Events & Seminars

2019 Jan 03

Basic Notions: Dorit Aharonov - "Quantum computation"

4:00pm to 5:00pm

Location: 

Ross 70
Quantum computation ================== You can hardly open the newspaper nowadays without seeing something about Quantum computation. But aside from the hype and the industry interest, this deceivingly simple model offers a surprisingly rich set of mathematical, physical and conceptual questions, which seem to touch upon almost any area of mathematics: from group representations, to Markov chains, Knot invariants, expanders, cryptography, lattices, differential geometry, and many more. I will give some definitions, provide some basic results, and sketch some open problems.
2019 Mar 20

Analysis Seminar: Andrei Osipov (Yale) "On the evaluation of sums of periodic Gaussians"

12:00pm to 1:00pm

Location: 

Ross 70
Title: On the evaluation of sums of periodic Gaussians Abstract: Discrete sums of the form $\sum_{k=1}^N q_k \cdot \exp\left( -\frac{t – s_k}{2 \cdot \sigma^2} \right)$ where $\sigma>0$ and $q_1, \dots, q_N$ are real numbers and $s_1, \dots, s_N$ and $t$ are vectors in $R^d$, are frequently encountered in numerical computations across a variety of fields. We describe an algorithm for the evaluation of such sums under periodic boundary conditions, provide a rigorous error analysis, and discuss its implications on the computational cost and choice of parameters.
2018 Dec 25

T&G: Or Hershkovits (Stanford), Mean Curvature Flow of Surfaces -- NOTE special time and location

1:00pm to 2:00pm

Location: 

Room 70, Ross Building, Jerusalem, Israel
In the last 35 years, geometric flows have proven to be a powerful tool in geometry and topology. The Mean Curvature Flow is, in many ways, the most natural flow for surfaces in Euclidean space. In this talk, which will assume no prior knowledge, I will illustrate how mean curvature flow could be used to address geometric questions.
2019 Jan 11

Joram Seminar: Lev Buhovski (Tel-Aviv University) - 0,01% Improvement of the Liouville property for discrete harmonic functions on Z^2.

11:45am to 12:45pm

Location: 

Manchester Building (Hall 2), Hebrew University Jerusalem
Let u be a harmonic function on the plane. The Liouville theorem claims that if |u| is bounded on the whole plane, then u is identically constant. It appears that if u is a harmonic function on the lattice Z^2, and |u| < 1 on 99,99% of Z^2, then u is a constant function. Based on a joint work with A. Logunov, Eu. Malinnikova and M. Sodin.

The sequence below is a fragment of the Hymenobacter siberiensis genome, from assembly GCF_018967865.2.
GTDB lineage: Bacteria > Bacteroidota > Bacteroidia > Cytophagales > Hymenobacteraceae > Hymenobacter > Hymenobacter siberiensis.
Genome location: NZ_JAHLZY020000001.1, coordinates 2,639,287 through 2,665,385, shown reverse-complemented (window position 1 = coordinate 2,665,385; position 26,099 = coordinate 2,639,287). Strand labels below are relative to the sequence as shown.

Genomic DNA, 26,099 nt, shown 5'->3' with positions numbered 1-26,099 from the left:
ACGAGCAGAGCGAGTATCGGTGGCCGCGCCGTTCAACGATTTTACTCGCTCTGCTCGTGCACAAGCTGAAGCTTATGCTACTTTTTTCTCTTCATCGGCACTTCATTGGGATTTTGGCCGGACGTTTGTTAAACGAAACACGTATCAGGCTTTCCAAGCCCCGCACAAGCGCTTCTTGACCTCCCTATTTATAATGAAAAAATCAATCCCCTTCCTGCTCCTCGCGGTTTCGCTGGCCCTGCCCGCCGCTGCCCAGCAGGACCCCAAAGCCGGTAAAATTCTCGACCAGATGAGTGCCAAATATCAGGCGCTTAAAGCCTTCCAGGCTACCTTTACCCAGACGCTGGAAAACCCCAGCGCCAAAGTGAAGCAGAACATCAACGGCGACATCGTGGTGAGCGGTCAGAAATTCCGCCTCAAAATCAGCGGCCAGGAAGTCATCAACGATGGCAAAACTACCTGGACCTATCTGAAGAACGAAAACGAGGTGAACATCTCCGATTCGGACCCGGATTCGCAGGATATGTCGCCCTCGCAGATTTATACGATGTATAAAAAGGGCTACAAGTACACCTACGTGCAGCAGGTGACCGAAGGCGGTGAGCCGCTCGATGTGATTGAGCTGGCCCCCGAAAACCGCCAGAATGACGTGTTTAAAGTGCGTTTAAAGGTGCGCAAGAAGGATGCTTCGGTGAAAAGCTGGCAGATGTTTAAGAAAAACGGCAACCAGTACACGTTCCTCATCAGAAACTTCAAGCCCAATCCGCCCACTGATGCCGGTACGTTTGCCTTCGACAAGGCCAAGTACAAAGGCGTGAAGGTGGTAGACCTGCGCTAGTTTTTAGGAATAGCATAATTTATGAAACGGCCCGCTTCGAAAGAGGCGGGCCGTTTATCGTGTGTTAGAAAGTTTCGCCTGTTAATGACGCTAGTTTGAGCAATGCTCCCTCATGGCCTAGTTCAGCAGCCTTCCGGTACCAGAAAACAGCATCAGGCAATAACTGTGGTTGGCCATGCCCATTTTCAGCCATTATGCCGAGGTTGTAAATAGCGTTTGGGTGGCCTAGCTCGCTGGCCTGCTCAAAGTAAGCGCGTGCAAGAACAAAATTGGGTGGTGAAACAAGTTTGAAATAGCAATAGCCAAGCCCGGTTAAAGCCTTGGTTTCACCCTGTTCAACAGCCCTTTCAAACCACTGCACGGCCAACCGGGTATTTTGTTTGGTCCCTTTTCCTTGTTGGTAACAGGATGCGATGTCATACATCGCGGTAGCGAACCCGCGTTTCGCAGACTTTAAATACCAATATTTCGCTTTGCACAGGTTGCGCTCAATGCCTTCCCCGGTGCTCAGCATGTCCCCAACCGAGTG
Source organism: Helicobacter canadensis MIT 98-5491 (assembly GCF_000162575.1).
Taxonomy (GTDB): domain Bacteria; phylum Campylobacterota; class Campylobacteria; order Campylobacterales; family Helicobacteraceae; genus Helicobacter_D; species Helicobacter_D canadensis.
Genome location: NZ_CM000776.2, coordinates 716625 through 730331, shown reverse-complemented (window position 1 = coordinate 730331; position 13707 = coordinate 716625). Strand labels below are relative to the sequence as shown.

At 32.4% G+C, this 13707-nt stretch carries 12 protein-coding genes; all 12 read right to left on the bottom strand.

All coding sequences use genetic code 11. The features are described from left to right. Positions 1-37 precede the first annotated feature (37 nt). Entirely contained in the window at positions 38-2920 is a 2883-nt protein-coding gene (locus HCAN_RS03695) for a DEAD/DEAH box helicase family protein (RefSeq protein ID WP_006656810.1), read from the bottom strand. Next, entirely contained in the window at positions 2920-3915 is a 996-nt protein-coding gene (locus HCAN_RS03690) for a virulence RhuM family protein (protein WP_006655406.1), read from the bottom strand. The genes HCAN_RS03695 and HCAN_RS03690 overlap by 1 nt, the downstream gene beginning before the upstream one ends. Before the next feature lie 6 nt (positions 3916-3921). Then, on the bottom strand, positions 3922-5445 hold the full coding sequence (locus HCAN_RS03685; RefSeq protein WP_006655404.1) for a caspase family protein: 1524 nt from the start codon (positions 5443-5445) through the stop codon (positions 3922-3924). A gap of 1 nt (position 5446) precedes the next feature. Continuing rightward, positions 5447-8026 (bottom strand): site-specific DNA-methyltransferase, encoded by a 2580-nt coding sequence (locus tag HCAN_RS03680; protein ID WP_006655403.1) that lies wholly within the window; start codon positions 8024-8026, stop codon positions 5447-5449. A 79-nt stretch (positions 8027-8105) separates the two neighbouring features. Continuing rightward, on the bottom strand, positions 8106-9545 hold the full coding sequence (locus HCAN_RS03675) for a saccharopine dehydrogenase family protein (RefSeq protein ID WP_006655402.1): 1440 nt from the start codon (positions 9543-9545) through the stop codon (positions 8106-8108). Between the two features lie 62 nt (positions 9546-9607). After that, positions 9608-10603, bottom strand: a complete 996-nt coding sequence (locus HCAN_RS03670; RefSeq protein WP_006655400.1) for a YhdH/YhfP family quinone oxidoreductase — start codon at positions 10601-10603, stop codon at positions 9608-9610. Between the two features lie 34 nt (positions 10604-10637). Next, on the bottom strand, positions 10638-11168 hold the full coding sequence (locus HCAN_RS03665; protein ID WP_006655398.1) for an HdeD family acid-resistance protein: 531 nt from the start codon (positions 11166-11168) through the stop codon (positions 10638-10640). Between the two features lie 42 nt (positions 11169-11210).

2018 Dec 24

Combinatorics: Benny Sudakov, ETH, TBA

11:00am to 1:00pm

Location: 

Rothberg CS room B500, Safra campus, Givat Ram
Speaker: Benny Sudakov, ETH, Zurich Title: Subgraph statistics Abstract: Consider integers $k,\ell$ such that $0\le \ell \le \binom{k}2$. Given a large graph $G$, what is the fraction of $k$-vertex subsets of $G$ which span exactly $\ell$ edges? When $G$ is empty or complete, and $\ell$ is zero or $\binom k 2$, this fraction can be exactly 1. On the other hand if $\ell$ is not one these extreme values, then by Ramsey's theorem, this fraction is strictly smaller than 1. The systematic study of the above question was recently initiated by
2019 Jan 10

Joram Seminar: Larry Guth (MIT) - Restriction theory and wave packets

4:00pm to 5:15pm

Location: 

Manchester Building (Hall 2), Hebrew University Jerusalem
The proof of decoupling grew out of an area of Fourier analysis called restriction theory. In this talk, we will describe some of the basic problems and tools of restriction theory, especially wave packets, which are a crucial idea in the proof of decoupling.
2018 Dec 17

NT & AG - Sazzad Biswas

2:30pm to 3:30pm

Location: 

Ross 70

Title: Local root numbers for Heisenberg representations 


Abstract: On the Langlands program, explicit computation of the local root numbers 
(or epsilon factors) for Galois representations is an integral part.
But for arbitrary Galois representation of higher dimension, we do not
have explicit formula for local root numbers. In our recent work
(joint with Ernst-Wilhelm Zink) we consider Heisenberg representation
(i.e., it represents commutators by scalar matrices) of the Weil

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